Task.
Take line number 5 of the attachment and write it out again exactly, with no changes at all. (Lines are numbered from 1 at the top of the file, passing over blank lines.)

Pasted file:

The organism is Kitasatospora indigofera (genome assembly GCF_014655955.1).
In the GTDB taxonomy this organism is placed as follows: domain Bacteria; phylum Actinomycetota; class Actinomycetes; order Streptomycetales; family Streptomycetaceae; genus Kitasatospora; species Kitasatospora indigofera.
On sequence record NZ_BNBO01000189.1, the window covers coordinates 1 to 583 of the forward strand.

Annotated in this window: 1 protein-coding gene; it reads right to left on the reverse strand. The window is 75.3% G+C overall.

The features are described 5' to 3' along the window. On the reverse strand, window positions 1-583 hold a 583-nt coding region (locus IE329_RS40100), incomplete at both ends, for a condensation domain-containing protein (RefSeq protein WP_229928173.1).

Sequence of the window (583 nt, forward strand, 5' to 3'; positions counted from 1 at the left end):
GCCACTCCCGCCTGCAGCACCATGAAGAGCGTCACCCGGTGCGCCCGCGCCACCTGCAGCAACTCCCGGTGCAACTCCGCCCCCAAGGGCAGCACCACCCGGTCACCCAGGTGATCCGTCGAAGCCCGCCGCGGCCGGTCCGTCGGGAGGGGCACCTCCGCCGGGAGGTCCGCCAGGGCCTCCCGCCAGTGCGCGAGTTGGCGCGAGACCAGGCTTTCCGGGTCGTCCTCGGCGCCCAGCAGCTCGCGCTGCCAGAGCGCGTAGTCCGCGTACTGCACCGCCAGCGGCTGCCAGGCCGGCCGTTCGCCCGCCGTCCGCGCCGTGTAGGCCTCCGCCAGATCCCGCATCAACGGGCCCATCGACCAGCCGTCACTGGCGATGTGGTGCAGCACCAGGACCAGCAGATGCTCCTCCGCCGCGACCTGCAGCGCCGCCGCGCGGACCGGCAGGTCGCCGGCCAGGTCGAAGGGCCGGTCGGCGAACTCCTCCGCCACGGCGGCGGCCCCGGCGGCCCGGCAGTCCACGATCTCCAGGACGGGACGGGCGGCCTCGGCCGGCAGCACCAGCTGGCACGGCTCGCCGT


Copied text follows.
The features are described 5' to 3' along the window. On the reverse strand, window positions 1-583 hold a 583-nt coding region (locus IE329_RS40100), incomplete at both ends, for a condensation domain-containing protein (RefSeq protein WP_229928173.1).